Now I know there are many here who have already put their faith and trust in Jesus, and have long known Him as their Lord and Saviour. So I guess I don’t really need to persuade you of the evidence for the Christian faith. But the question I have to ask you is this: as you leave church this morning, as you return home, or maybe go out for the day with family or friends, what evidence will there be in your life to show that Jesus is alive? After all, although the evidence for Jesus risen from the dead is overwhelming, most people have either never considered it, or have never realised how important it is to make a decision. To put it simply, they just aren’t interested. To them the Christian faith is boring, irrelevant, out-of-date, something they left long ago in the Sunday school or the classroom. And the thing is, they assume we are still following the same story book Jesus they rejected many years ago.

So our task, our mission as a church is very simple: to prove by our words, our actions, our attitudes that Jesus is alive and that He makes a positive difference. How do we do this? Well, this is where I want very briefly to look at our reading from Romans. It’s quite a complicated reading, but Paul’s argument is in essence summed up in verse 9, You, however, are controlled not by the sinful nature but by the Spirit, if the Spirit of God lives in you. And if anyone does not have the Spirit of Christ, he does not belong to Christ. You see, believing and trusting in Jesus is not simply agreeing that 2000 years ago Jesus of Nazareth died and rose again. Believing and trusting in Jesus is about letting His Spirit come and take control of our lives, so that we do not merely follow Jesus as an example or an inspirational figure, but actually allow Jesus to come into our lives and little by little make us more like Him. In other words, the way we are going to show the world that Jesus is real and that He is alive is not by shouting on street corners, or by writing angry letters to the Herald, but by living lives that are so full of the Holy Spirit that people see something of Jesus in us and want to know Him for themselves.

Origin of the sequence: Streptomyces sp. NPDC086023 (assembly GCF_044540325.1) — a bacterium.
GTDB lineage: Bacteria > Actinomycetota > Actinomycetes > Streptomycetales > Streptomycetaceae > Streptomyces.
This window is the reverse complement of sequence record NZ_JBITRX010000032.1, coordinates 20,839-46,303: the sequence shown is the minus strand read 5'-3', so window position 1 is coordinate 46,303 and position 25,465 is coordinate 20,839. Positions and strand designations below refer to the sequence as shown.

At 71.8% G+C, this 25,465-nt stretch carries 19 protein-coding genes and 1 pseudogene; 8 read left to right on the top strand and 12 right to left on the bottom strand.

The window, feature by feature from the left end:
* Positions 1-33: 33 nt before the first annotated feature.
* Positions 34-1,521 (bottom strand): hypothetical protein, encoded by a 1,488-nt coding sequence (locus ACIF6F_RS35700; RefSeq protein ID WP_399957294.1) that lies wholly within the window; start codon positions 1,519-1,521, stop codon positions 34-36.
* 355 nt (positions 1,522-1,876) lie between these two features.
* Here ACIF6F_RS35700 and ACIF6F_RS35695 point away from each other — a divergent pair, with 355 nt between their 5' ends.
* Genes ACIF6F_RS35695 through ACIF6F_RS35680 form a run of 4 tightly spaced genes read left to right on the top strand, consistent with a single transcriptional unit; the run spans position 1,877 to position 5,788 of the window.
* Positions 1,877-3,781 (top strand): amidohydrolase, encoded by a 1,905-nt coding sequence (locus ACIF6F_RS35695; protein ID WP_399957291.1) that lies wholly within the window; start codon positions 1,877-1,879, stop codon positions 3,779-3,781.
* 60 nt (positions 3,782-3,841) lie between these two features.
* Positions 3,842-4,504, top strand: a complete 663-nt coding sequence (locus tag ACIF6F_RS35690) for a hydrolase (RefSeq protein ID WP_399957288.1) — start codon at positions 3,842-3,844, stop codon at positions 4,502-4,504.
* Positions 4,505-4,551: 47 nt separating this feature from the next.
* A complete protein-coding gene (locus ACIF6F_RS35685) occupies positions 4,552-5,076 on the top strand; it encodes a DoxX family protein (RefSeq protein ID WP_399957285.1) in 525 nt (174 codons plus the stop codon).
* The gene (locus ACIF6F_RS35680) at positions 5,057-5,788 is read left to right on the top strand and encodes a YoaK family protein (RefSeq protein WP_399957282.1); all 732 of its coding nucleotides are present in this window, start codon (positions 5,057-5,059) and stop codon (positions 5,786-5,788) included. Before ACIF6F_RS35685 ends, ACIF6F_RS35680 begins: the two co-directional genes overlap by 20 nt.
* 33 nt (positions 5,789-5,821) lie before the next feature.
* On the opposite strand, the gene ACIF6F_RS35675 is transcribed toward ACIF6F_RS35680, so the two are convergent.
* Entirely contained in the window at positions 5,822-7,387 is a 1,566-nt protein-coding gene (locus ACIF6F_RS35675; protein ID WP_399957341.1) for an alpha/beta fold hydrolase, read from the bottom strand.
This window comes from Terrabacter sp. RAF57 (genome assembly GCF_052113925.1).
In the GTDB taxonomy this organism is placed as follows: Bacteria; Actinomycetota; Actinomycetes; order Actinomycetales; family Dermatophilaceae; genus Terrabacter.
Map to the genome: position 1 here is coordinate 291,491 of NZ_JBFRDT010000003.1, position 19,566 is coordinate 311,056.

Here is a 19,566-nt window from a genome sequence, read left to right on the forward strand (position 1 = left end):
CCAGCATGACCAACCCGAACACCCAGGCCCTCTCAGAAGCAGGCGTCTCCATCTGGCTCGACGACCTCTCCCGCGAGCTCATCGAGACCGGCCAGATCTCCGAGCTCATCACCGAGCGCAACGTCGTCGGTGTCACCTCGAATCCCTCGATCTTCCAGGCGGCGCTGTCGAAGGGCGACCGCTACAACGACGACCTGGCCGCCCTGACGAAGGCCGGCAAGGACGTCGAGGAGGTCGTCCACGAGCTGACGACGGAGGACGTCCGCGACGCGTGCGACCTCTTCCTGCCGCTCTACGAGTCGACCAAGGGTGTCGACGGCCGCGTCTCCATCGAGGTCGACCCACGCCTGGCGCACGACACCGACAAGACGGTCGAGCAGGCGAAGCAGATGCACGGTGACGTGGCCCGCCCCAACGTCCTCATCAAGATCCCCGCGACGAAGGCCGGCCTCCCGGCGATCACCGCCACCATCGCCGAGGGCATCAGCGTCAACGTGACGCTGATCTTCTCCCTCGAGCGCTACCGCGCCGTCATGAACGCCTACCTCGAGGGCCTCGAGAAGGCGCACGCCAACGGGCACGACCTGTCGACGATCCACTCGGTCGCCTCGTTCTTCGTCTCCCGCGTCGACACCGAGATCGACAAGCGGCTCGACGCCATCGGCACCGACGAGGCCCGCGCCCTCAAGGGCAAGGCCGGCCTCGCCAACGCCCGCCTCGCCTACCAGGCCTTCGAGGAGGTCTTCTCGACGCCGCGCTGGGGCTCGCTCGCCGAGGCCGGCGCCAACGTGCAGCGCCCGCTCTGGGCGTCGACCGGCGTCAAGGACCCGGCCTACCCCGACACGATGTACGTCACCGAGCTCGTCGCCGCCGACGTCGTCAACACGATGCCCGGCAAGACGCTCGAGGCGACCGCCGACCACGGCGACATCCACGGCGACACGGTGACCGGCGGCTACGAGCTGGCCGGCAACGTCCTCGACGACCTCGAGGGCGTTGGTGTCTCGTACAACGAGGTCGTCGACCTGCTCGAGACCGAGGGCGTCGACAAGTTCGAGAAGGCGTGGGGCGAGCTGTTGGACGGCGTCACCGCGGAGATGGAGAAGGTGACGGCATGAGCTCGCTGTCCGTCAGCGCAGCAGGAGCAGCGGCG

Because it was in this way that the early church grew from a few frightened people who suddenly realised Jesus was risen from the dead. It wasn’t that they formed grand plans, or set up mission committees, or even started building lots of churches. It was that when people saw the change in their lives, when they saw the hope, the love, the peace that this extraordinary group of people had, they began to ask questions. And as those outside the church asked questions, so people in the church didn’t give an embarrassed cough, or pass them off to the vicar, but they talked naturally about Jesus and explained how important it is to believe and trust in Him, and to receive His Holy Spirit.

At the end of the day, the most compelling evidence for or against Easter is not the historical facts, or the message the vicar preaches – it’s us. It’s you, it’s me. Not only saying that we believe in Jesus, but allowing Him to continually fill us with His Holy Spirit so we make Him Lord of all. So, to finish, some questions all of us need to think about: how filled are you with the Holy Spirit this morning? Have you really welcomed Jesus into your life? How much does your life provide the evidence that Jesus really is alive?


Comments are closed.

%d bloggers like this: